Occasionally, I see articles like this.
Hackers don’t, as a rule, need to go to such lengths to crack passwords. That’s because most of us fail to follow good security habits. A recent article on PhysOrg cites a study that found people are the weak link in computer security.
This is silly. People don’t need to “follow good security habits” unless they have “security” somewhere in their title. Security is a means to an end, and not the target. The target is to get the job done (or surf the web, or read your emails).
Saying this is not just silly – it’s also dangerous. When experts say “people are the weakest link in computer security”, they remove all responsibility from the security industry to make security better, and easier, for users. Why work on preventing brute-force attacks on passwords? Instead lets force our users to choose a 10 character password including at least 1 number and 1 letter of each case. Oh, and lets prevent those walking security hazards from saving the password in the browser on their malware infested machines. Yeah, that’ll teach them. The article over at discovery.com suggests I use e$4WruX7 as a password – a most helpful advice if I ever saw one. Here’s a better suggestion for you Jonathan: have the system lock out for 24 hours after 3 failed tries.That will make guessing a simple 6 digit-only PIN take more than 450 years.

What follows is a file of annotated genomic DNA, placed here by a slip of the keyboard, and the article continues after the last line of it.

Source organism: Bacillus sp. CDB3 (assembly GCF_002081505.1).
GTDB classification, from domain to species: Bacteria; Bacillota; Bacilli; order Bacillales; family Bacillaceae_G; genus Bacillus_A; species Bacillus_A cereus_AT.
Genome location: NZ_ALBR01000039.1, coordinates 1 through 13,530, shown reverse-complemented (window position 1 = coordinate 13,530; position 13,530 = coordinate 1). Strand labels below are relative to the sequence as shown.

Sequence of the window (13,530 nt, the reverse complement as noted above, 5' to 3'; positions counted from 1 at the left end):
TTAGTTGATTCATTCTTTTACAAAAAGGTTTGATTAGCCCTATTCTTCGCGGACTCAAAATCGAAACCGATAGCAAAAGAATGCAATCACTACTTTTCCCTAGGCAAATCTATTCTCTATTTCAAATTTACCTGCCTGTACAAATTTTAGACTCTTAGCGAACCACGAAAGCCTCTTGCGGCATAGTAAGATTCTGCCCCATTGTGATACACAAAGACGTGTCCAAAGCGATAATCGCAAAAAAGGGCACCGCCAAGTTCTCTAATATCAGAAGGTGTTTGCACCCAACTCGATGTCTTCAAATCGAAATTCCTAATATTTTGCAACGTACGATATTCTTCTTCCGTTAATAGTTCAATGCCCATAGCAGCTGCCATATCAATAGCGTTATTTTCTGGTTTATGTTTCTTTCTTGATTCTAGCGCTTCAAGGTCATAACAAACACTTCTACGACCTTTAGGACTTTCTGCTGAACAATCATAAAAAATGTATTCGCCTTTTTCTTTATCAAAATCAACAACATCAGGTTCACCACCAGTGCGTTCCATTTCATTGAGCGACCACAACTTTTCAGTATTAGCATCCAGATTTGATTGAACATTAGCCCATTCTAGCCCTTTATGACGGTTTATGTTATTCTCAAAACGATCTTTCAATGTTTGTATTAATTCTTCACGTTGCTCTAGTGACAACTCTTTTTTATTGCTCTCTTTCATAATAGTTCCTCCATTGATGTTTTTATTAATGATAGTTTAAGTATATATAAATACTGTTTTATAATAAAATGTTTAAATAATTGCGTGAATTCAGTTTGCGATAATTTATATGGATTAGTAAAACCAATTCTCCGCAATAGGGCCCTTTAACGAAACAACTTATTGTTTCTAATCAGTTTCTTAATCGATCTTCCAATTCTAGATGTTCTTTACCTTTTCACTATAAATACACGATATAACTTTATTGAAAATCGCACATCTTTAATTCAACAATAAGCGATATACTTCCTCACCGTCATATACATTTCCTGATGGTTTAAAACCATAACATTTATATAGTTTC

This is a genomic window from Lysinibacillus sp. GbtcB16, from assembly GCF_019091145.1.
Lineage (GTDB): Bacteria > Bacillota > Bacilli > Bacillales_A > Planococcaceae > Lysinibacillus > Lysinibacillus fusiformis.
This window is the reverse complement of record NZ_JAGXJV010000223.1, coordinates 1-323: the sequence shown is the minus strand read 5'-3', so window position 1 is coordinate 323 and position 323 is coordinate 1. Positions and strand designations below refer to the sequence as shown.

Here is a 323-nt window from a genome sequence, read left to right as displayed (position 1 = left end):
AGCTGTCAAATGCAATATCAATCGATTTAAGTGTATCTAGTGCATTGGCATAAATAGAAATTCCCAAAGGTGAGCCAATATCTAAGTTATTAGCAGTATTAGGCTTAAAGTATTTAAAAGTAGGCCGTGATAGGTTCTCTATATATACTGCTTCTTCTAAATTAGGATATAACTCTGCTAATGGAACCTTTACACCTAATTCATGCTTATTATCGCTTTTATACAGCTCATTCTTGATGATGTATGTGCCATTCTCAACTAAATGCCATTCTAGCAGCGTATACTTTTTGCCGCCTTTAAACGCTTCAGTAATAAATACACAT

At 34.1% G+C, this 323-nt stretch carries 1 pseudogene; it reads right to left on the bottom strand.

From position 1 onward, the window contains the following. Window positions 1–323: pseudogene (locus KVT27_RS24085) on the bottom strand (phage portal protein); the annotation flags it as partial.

Enough with this. Users are not the weakest link any more than drivers are the weakest link in driving accidents. Sure, if we remove users (or drivers) from the equation, that solves all our problems. But since we can’t do that, lets focus on making seat belts, and airbags, and warning systems. Or easier (not harder!) password systems, better protected servers and better user interface.